Had you been on the bridge of National Geographic Orion early this morning as we approached the north tip of Kolyuchin Island, as the first bear was sighted—the first polar bear of the trip—you might’ve heard a loud whooshing sound. That sound was expedition leader Jimmy’s sigh of relief. We had found a bear; we would undoubtedly find more; any anxiousness on that score was soon dispelled.
In fact, during the course of the day we found a ton more bears: on our Zodiac cruise in the morning, on our second one in the afternoon from a different location, and from the ship while cruising by bird cliffs and walrus haul-outs. At the end of the day, no one could really remember how many—but there were a lot. Plus hundreds of walrus and uncountable numbers of seabirds, including, yes, puffins. We had both tufted and horned, charmingly perched on their front-porch ledges up on the cliffs.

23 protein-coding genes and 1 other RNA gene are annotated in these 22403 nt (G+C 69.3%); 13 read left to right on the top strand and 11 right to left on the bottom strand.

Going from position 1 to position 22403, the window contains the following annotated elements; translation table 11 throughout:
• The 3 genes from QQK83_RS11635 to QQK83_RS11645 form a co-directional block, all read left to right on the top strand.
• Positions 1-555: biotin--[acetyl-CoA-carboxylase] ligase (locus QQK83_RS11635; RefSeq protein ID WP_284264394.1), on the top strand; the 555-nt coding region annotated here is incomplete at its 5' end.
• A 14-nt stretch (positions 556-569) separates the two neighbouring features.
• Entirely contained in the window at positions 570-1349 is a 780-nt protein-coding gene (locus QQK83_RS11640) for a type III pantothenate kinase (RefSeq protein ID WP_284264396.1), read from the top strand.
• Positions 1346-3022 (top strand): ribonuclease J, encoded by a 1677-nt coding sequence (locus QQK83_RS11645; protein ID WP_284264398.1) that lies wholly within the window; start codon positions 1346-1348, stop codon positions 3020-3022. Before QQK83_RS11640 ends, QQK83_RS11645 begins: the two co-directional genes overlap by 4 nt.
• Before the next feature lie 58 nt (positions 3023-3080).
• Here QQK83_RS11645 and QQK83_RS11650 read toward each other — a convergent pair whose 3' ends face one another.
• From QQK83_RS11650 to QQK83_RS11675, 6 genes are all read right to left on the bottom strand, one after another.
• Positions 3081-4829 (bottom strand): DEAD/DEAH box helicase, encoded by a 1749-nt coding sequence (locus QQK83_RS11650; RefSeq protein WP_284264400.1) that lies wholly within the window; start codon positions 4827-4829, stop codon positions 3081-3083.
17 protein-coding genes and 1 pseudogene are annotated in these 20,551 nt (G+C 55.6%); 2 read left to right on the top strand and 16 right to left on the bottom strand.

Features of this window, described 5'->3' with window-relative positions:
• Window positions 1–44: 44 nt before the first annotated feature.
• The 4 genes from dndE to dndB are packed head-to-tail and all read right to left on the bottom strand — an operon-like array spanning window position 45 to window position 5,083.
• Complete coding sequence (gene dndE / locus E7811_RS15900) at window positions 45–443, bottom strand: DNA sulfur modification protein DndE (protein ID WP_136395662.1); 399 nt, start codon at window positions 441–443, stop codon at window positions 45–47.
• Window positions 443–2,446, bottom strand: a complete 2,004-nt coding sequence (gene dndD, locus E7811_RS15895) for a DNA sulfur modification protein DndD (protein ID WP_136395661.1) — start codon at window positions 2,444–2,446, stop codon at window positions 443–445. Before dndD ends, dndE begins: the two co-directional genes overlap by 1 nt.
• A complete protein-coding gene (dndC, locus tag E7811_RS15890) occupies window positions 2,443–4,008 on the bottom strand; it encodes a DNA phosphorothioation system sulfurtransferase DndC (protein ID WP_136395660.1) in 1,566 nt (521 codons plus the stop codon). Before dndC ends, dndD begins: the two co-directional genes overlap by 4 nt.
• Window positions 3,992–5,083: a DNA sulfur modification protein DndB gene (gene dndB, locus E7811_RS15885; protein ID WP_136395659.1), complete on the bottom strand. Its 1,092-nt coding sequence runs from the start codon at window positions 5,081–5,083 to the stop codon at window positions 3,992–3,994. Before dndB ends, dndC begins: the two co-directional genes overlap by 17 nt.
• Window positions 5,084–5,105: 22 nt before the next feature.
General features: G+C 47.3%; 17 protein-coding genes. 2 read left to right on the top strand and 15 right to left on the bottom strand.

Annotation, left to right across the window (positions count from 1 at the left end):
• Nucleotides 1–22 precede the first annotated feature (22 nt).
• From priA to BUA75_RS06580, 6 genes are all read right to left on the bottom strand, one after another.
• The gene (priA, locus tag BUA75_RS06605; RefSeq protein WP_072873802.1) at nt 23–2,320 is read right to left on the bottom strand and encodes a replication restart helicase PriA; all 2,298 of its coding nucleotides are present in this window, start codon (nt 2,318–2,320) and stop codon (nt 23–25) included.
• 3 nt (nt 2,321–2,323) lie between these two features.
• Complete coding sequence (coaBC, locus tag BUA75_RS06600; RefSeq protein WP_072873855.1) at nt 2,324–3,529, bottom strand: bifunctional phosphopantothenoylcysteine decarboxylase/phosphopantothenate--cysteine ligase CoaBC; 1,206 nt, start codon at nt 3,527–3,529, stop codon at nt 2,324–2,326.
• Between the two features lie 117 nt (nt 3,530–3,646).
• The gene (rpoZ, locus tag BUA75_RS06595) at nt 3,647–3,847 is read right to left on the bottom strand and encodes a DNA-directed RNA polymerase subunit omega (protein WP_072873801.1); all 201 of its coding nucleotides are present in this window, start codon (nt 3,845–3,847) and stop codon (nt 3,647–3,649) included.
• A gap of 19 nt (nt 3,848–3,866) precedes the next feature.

So, today we checked a number of things off our collective list, to Jimmy’s relief. But the experience didn’t feel so much like checking a list as it did like passing through a gateway. Kolyuchin Island is, in a way, our portal to the Arctic and its surprising and spectacular abundance of wildlife. North of the island stretches an empty ocean, and beyond it, the vast polar ice pack and Wrangel Island. We sail there now.